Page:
Many partitions put squeeze on disk space
My computer runs Windows XP Professional on an Intel Celeron microprocessor. The disk drive is divided into five parts: PART01(C:), PART02(E:), PART03(F:), PART04(G:) and PART05(H:).
Original capacity 4.18GB (4,490,407,936bytes)
Used space 4GB
Free space 176MB (184,823,808bytes)
File system FAT32
For some reason, every day my E drive automatically clogs up, saying there is only between 18MB and 50MB of space left, although this is not really true. In it I store all my system software (program files), Windows components and cookies. After I run Disk Cleanup (accessories) and delete some unnecessary files, I get one of two messages saying that I have more space left on the disk than I originally had, or that I have even less disk space than I originally had.
I have another disk drive: DISK1PART01(C:). Normally a Windows machine puts the System files, accessories and additional windows software bundled with the OS. This drive always has enough space so it does not cause any problems. But disk drives F, G, and H have about 10GB of space each. Is there software that can equally share this space so that I do not get serious problems when downloading or installing programs?
You are running a very odd set-up indeed. Perhaps you would like to explain why you have divided your hard disk into so many partitions. It seems an odd thing to do.
Also, it is quite unusual to put the system on any drive other than C. It seems to me you may want to think seriously about rearranging everything.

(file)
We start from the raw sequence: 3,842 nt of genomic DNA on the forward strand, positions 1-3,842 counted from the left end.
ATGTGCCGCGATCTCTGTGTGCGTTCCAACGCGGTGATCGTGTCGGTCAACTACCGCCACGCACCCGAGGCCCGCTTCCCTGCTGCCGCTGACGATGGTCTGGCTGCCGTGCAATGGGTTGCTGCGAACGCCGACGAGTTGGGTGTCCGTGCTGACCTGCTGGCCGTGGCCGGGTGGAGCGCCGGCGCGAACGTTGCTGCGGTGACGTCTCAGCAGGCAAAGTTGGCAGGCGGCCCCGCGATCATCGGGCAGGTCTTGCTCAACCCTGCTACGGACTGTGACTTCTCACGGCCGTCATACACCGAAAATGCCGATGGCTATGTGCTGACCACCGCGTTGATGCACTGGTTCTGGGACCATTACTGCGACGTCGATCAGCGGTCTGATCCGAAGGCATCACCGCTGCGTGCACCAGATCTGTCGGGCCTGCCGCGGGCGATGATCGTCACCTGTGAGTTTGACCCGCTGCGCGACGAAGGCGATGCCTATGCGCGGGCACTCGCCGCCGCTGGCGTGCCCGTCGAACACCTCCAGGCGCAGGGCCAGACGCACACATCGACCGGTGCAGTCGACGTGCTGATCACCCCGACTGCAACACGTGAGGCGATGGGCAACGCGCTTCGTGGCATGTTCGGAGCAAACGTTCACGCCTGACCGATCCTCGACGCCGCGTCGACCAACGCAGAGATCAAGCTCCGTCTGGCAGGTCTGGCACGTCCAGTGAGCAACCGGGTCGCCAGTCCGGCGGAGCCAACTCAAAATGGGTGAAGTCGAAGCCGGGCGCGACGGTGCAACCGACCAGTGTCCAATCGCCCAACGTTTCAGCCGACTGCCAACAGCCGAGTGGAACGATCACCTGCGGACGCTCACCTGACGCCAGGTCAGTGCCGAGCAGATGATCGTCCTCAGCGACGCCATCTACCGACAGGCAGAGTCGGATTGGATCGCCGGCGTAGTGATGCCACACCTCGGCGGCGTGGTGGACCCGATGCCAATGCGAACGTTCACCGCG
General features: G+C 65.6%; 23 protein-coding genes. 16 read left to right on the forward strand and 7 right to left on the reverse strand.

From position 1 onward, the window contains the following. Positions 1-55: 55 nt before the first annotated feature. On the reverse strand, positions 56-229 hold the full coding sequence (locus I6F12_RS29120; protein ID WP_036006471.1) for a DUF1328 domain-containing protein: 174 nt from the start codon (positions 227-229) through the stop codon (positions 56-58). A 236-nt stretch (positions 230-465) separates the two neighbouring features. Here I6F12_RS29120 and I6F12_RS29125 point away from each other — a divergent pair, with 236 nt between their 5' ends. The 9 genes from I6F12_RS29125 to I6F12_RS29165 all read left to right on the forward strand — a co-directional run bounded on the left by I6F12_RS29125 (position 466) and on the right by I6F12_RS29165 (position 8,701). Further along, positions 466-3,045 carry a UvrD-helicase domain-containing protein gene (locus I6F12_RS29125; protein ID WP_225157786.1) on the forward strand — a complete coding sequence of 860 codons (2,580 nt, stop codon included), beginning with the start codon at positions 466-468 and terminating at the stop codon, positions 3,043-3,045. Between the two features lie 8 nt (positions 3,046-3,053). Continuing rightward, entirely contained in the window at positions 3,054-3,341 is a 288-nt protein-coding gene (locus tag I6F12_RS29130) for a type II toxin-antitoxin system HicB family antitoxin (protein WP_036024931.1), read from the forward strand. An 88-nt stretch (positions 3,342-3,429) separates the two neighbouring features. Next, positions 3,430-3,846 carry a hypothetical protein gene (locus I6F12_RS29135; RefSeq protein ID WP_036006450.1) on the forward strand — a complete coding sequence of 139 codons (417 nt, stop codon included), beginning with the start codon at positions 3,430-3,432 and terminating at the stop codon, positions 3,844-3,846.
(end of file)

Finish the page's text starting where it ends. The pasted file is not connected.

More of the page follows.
In general, it is a good idea with Microsoft products to put the OS and all system files on C. You may want to put some applications on that drive as well.
Most important, however, is for you to put all your data on a different drive. I would strongly advise you to back up the data drive automatically at regular intervals on another external drive. All of your applications can, if necessary, be reinstalled from the original disks.
Log files have become a big problem over the past few years with the growth of the internet.
These files can get out of hand. They can grow to considerable size if you are not careful. Software such as Adobe's Photoshop needs a 'scratch disk', or a place to put large amounts of data if you are working on an image. If you have not changed it, the default will be the disk on which the application is running. You may want to look at that in the preferences of the application.
For security reasons, you want what it takes to run the computer to be as minimal as possible, and it must also be backed up. Your data will be the same as described above. You may want a third disk for applications.
The most important aspect of your system is that it can be recovered quickly if it fails and that all your personal files and data are safe. To do this on your existing system, you may have to back everything up, reformat and repartition all the disks and start from scratch.
That may sound as if Sunday afternoon is gone, and you would be right. If you are hesitant to do this, ask a friend. If you get it wrong, a lot of damage could be done.